Date: 30th May 2016 at 8:38am
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Triple Formula One World Champion Lewis Hamilton won his first race of the 2016 F1 World Championship in Monaco.

The Brit started the race in third and even the slightest chance of jumping anyone from the start was gone when the rain meant a start behind the safety car.

When the race eventually got underway Daniel Ricciardo in his Red Bull Racing pulled away from championship leader Nico Rosberg with ease.

Despite Rosberg driving the far superior car, the German had no confidence around the streets of the town where he resides in the rain.

Hamilton however was full of confidence and was all over his team-mate for numerous laps before Mercedes ordered Rosberg to pull over.

The team order released Hamilton and immediate he was ridiculously quick in comparison to his team-mate, sometimes pulling out 3 or 4 seconds per lap.

It however looked like a decision which was made too late as Ricciardo had established a good lead.

Hamilton however was able to make his wet tyres last and whilst Ricciardo switched from wets to intermediates, Hamilton clawed his way back into contention.

A dodgy pit-stop for Ricciardo with Red Bull Racing slow to bring out his tyres enabled Hamilton to jump Ricciardo for the lead and the eventual win.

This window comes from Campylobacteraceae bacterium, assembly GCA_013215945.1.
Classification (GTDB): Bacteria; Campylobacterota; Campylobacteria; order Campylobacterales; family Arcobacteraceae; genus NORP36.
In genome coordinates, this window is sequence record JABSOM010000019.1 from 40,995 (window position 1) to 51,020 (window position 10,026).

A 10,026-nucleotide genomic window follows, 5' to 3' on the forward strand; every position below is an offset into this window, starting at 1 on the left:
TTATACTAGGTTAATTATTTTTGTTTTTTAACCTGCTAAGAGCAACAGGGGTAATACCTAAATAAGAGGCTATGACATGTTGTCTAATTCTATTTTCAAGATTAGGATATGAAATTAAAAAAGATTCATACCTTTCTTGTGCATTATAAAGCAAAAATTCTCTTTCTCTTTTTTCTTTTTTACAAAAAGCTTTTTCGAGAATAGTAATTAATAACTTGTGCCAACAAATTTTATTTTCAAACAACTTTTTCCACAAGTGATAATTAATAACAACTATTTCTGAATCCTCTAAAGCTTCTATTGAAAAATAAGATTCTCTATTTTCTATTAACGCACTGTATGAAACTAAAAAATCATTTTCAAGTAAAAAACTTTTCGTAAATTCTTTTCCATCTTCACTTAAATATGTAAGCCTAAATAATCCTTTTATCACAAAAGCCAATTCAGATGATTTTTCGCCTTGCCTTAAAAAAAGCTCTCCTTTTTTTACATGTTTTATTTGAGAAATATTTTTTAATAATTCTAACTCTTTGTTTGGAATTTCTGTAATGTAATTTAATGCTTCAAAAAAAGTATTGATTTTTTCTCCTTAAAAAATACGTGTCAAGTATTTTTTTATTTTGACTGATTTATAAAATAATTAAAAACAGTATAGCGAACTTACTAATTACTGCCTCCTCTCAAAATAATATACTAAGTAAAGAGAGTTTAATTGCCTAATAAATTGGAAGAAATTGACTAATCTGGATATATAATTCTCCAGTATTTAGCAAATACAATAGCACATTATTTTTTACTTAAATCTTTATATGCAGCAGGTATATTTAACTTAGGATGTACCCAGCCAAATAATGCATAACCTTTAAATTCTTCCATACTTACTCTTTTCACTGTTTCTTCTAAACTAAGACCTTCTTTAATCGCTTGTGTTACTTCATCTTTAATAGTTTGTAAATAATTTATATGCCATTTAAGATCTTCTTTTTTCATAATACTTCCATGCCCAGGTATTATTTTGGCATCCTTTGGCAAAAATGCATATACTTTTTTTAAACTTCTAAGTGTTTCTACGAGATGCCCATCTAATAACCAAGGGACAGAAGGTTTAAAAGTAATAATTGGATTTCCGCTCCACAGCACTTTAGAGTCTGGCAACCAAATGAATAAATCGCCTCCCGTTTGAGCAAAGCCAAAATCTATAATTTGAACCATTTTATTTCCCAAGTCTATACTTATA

‘I’ve had a lot of races, but personally this feels like the best ever – this feels like the one, in my heart, that I earned,’

‘It didn’t feel like a stroke of luck. I really ground out every inch of track, every ounce of grip, every bit of skill that I had in order to stay ahead of Daniel.

‘My 44th win, in Monaco, when I haven’t won in ages?it feels like the greatest blessing.’
Hamilton told

He continued: ‘I wasn’t necessarily the quickest, but when the track was drying, those are generally my preferred conditions.

‘I decided to stay out; I knew if I could eke them [his wet tyres] out just a bit longer I could do a one-stop and come straight out for slicks. That was my goal.

With Nico Rosberg continuing to struggle throughout the afternoon and eventually finishing seventh, Hamilton slashed the championship lead from 43-points to 24.